Brand logos – what do we really know about them? Take for example, Lacoste, which is named after Rene Lacoste, who was a famous French tennis player that earned the moniker “Le Crocodile” when he boasted to buy a set of expensive crocodile skin luggage if he won the tournament. He lost and the nickname stuck around as a mockery but then evolved into the symbol of the luxury sports clothing brand. Certain symbols of luxury have imprinted themselves in our culture and the artist, Vandana Jain, reconfigures the idea of brand logos to be viewed as unique artistic expressions. AF attended the opening at Independent Station Projects last January 9thfor The Shorthand of Luxury.
Vandana Jain has a background of textile designer and the current oeuvre presented in this show is her exploration into reconfiguring brand logos as pattern or design that signifies a whole new interpretation that is not consumer driven. The proliferation of iconic commercial symbols has affixed itself firmly in our consciousness that it is difficult to objectively see it simply as a shape or an animal form. An entire wall of the gallery is covered by the precise and meticulous paintings of Jain namely Spider, Panther, and Snake Totems (2009) and The Shorthand of Luxury (2012) that are arranged in a pattern that fools the eye. You can easily mistake it for a wallpaper in classic black and white but the repetition, alternate placement, and ingenious composition are devices employed to entice you into closer observation. The animals rendered in a totem pole formation are considered sinister but in other cultures they are divine. Jain intended to create a whole new rendition that represents her and her Southeast Indian culture. Why can’t these logos be customized to represent an individual and not the company owning it?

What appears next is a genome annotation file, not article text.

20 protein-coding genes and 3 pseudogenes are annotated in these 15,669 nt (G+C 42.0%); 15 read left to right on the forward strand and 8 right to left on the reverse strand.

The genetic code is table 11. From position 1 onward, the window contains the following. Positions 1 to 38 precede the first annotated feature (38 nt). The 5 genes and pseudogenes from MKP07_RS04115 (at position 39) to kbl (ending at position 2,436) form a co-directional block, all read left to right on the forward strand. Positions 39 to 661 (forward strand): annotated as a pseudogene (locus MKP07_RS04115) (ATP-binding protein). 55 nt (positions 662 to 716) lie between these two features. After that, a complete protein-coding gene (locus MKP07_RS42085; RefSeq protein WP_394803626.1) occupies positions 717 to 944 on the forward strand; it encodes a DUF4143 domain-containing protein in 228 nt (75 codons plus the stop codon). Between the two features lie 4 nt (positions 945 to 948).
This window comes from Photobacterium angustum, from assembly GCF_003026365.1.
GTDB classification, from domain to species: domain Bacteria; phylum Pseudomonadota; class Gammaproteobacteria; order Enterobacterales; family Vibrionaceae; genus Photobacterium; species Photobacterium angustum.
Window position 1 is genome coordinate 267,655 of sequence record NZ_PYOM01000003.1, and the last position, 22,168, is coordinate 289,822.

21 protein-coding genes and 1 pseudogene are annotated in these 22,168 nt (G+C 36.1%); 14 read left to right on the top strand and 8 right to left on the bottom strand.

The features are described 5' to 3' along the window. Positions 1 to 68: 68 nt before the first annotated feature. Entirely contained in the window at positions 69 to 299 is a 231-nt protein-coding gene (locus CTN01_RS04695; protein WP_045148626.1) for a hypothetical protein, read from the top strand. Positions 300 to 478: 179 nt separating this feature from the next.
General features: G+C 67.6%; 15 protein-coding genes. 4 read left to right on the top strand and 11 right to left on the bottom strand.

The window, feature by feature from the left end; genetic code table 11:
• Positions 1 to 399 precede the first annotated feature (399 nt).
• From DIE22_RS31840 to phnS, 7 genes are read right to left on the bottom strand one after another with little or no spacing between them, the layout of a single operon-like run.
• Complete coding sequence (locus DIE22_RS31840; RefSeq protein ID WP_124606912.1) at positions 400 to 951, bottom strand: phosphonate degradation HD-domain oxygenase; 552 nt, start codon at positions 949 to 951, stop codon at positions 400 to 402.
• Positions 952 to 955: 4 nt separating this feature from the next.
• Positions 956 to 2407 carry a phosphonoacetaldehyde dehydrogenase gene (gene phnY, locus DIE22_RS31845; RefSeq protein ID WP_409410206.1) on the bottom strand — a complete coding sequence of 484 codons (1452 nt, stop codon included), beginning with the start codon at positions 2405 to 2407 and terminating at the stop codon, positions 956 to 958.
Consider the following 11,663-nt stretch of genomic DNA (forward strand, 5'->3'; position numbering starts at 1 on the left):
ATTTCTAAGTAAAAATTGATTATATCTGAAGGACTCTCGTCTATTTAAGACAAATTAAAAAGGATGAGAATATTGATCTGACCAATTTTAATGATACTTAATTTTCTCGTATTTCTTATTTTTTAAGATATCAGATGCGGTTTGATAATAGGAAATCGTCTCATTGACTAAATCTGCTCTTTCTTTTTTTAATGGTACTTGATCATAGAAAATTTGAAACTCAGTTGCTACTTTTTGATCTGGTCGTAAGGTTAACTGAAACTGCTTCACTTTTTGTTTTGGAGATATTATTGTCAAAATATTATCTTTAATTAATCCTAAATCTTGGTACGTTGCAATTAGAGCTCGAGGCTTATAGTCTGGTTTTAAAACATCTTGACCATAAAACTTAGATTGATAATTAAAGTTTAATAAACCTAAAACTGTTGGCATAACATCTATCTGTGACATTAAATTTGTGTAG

In the animation The Top 100 Global Corporations (2011), she made a kaleidoscopic Tibetan mandala formation of Fortune 500 company logos that radiate a nucleus of hierarchy where the ordered rank starts at the center. This is a clever juxtaposition of fast paced commerce versus the reflective symbol of Eastern religion. Isn’t commerce the religion of the capitalist? Can we change it to mean something else? Jain raises many questions but we have to commiserate.
What is real luxury anyway in this life? Do we buy the idea by the logos they sell or do we create them to fit our true selves and what we value? In this case, luxury is in the eye of the beholder and Jain visually showed us the way to real nirvana. Owning yourself and expressing it is the real luxury that you can afford.
Vandana Jain: The Shorthand of Luxury / On View: Jan. 9 – Feb. 10, 2013
Gallery Hours: Thursday – Sunday (12 noon – 6pm) & by appointment
Station Independent Projects. 164 Suffolk Street. NYC, NY 10002
art review by: Oscar A. Laluyan
Art images from Station Independent Projects courtesy of the artist
event photography by: Max Noy